• He contacted another breeder he knew who called us and sent pictures via email.
  • One captured my heart with his precious face. It was so full of his personality.
  • On Monday we made another trip to see his dogs.
  • I already knew that the dog for me was the one that had already captured my heart.
  • The first time I held him we formed a strong bond.
  • A price was quoted to us that was much less than what the breeder normally charged.
  • He later told his wife “I don’t know why I gave them that price.” But, I knew why.

So….we put the years of just the two of us behind and became a family of three. 

  • It was made quite clear to me (by an un-named someone) that it was MY dog.
  • My name was on the papers as owner and his care was MY responsibility.
  • I knew that and accepted the fact that I had made a commitment to this three pound, 10 week old puppy.

BOY, oh boy, did I ever make a commitment.

  • There was no turning back.
  • For a while I experienced days when I thought I should have had my head examined.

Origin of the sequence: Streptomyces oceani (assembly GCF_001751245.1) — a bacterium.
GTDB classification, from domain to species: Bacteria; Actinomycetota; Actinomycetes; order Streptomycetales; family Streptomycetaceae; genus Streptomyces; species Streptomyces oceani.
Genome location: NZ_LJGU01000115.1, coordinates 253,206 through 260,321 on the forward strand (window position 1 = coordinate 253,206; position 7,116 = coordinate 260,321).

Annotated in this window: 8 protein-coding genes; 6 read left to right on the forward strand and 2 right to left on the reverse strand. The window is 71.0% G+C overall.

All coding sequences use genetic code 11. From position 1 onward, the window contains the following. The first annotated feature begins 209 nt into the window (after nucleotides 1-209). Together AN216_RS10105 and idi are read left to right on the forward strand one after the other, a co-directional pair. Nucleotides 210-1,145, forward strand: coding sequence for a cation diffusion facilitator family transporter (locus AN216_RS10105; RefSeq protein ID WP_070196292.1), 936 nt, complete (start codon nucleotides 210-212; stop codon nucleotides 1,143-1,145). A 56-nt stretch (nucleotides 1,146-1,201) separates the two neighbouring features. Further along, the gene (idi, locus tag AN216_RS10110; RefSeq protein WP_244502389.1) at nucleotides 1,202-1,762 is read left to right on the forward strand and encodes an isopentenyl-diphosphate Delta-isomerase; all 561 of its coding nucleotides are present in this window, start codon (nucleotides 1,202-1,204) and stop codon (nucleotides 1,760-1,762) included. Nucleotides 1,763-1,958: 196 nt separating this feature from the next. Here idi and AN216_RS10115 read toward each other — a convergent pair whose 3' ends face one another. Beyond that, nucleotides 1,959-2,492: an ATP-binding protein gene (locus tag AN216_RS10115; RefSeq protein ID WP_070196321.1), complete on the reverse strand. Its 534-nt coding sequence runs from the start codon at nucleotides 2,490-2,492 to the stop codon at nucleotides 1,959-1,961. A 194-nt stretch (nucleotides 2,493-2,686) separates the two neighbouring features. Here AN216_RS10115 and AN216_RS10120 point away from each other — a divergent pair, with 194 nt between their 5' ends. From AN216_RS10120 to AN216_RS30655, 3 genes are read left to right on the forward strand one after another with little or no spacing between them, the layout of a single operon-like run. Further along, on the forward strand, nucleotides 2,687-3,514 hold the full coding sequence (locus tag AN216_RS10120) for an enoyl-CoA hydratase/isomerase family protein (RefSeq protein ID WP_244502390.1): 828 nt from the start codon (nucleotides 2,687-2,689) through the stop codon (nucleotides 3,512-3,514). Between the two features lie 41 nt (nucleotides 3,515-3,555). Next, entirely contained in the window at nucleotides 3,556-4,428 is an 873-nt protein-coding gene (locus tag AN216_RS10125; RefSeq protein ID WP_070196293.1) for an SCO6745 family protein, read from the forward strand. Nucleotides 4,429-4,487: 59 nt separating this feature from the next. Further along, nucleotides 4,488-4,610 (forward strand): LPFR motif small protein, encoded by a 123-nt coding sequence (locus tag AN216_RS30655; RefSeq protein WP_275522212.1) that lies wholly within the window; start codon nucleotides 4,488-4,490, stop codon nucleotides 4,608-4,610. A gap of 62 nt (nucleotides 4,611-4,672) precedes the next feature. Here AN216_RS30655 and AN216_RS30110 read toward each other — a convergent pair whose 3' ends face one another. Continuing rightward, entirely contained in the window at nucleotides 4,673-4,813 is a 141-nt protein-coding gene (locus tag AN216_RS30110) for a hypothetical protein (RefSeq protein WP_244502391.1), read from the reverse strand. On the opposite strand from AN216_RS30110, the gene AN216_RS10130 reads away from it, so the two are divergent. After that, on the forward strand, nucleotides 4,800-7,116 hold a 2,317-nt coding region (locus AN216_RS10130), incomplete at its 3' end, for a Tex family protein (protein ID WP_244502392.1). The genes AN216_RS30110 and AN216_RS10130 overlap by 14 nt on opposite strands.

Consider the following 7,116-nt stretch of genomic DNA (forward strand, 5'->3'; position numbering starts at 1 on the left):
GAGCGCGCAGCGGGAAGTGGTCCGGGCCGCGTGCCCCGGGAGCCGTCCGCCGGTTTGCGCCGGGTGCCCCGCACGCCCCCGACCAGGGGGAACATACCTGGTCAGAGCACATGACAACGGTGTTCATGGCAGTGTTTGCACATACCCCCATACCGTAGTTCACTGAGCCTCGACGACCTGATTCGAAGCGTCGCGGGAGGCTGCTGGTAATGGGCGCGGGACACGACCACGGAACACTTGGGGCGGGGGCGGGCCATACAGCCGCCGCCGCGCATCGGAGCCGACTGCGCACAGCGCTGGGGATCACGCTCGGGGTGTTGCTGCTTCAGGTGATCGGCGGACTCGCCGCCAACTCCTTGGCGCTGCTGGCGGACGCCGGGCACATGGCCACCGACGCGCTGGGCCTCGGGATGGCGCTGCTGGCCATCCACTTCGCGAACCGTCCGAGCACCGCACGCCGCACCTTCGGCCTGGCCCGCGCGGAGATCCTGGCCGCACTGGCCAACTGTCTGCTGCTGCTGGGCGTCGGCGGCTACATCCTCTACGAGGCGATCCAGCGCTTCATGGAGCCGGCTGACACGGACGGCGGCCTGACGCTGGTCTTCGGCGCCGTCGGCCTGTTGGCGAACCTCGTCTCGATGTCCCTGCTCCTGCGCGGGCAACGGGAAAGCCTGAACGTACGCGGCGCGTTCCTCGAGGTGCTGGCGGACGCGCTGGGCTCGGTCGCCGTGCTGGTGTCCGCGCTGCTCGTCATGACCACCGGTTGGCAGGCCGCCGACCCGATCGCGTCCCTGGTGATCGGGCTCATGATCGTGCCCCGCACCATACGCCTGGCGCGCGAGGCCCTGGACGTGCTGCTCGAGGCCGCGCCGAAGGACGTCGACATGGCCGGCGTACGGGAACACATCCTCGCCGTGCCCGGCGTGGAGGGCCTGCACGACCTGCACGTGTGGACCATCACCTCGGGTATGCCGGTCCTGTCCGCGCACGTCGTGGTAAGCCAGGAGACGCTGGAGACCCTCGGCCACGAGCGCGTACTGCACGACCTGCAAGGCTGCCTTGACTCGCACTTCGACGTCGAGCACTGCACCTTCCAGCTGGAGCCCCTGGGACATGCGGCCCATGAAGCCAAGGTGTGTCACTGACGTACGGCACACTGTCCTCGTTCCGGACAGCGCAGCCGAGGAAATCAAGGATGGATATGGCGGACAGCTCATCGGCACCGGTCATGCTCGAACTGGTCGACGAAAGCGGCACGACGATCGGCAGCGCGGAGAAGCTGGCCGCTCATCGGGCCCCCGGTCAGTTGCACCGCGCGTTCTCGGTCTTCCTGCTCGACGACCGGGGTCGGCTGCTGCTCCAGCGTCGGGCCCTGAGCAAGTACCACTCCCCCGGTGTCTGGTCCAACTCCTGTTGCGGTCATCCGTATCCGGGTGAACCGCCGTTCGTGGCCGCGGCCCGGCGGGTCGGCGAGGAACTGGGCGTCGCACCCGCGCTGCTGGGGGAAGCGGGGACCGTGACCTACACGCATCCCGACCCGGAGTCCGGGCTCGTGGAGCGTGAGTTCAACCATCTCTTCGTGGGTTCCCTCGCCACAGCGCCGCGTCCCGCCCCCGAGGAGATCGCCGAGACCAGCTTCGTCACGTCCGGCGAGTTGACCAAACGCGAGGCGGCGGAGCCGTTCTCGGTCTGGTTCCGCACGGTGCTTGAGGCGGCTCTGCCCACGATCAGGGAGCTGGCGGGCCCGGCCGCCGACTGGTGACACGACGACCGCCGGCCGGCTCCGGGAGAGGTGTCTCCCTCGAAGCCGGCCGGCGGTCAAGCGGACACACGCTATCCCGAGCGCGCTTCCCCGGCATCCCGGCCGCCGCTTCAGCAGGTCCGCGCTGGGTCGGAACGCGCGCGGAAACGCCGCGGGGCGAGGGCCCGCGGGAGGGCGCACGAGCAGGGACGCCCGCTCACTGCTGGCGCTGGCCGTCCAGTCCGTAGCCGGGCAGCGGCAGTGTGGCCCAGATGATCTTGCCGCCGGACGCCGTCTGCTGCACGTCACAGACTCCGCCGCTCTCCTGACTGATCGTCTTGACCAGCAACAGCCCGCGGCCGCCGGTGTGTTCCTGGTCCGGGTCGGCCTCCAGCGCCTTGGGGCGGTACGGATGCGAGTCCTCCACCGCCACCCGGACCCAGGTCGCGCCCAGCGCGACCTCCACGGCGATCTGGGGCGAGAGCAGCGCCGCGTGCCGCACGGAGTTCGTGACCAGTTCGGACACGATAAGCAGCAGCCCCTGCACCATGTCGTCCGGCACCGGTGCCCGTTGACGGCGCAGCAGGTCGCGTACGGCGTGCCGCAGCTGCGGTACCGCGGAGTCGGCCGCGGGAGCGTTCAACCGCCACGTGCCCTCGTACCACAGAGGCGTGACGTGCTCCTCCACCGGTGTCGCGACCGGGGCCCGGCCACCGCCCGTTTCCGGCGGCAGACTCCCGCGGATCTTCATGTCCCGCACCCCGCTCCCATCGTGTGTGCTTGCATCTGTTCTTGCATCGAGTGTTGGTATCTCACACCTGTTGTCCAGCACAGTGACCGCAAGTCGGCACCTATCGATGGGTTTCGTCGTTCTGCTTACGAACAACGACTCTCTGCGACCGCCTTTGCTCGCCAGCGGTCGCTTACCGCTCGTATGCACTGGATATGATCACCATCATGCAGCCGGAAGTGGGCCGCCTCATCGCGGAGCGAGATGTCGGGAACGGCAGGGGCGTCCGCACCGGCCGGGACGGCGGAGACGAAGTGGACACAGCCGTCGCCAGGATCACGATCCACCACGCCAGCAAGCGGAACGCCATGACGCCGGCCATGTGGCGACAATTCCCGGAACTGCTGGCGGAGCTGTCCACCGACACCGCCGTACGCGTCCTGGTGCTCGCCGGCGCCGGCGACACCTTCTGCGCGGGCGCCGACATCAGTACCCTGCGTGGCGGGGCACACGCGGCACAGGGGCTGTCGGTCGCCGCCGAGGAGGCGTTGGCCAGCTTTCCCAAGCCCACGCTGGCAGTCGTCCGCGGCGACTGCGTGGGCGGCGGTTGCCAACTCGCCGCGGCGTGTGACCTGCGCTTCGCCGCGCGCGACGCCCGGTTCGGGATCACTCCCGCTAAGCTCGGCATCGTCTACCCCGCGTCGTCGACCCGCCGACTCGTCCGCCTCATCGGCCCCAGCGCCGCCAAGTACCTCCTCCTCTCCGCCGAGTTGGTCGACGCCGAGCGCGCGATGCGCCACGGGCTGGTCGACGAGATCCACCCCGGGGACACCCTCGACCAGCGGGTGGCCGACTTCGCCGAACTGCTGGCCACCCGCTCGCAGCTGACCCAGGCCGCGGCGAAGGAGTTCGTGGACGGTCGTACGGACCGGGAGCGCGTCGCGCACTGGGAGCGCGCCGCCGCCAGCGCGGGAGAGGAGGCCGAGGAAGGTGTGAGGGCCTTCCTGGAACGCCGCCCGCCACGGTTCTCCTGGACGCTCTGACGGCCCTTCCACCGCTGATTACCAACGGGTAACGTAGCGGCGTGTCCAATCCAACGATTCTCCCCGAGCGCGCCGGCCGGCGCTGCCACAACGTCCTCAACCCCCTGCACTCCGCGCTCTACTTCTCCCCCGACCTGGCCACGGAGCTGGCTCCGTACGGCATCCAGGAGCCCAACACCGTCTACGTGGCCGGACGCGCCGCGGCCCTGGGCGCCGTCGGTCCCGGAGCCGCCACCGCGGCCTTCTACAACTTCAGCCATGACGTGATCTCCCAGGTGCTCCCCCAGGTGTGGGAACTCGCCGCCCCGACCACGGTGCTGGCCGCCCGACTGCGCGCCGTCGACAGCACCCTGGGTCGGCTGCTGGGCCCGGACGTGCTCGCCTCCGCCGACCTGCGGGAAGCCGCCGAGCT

• It was like having a new baby in the house again.
  • WOW. There were days when I thought I would never have my life back again.
  • Puppies are a big, time consuming job if you want to raise them right.
  • I had already told him “if you live in my house, you’re gonna live by my rules.”  

It seemed like he had to be cared for constantly.

  • He had to be fed timely and properly.
  • He needed to be house broken, taught to stay out of stuff, leave the trash alone and don’t tear things up.
  • And, above all……you don’t chew on wood.
  • Some days I thought I was going to spend my life in the kitchen keeping up with the antics of a puppy.
  • He was busy, would never sit or lay down on the floor; just always on the move.
  • He continually checked everything out and was as curious as a cat.
  • We couldn’t be gone from the house too long because we knew he would need to go outside to take care of his business.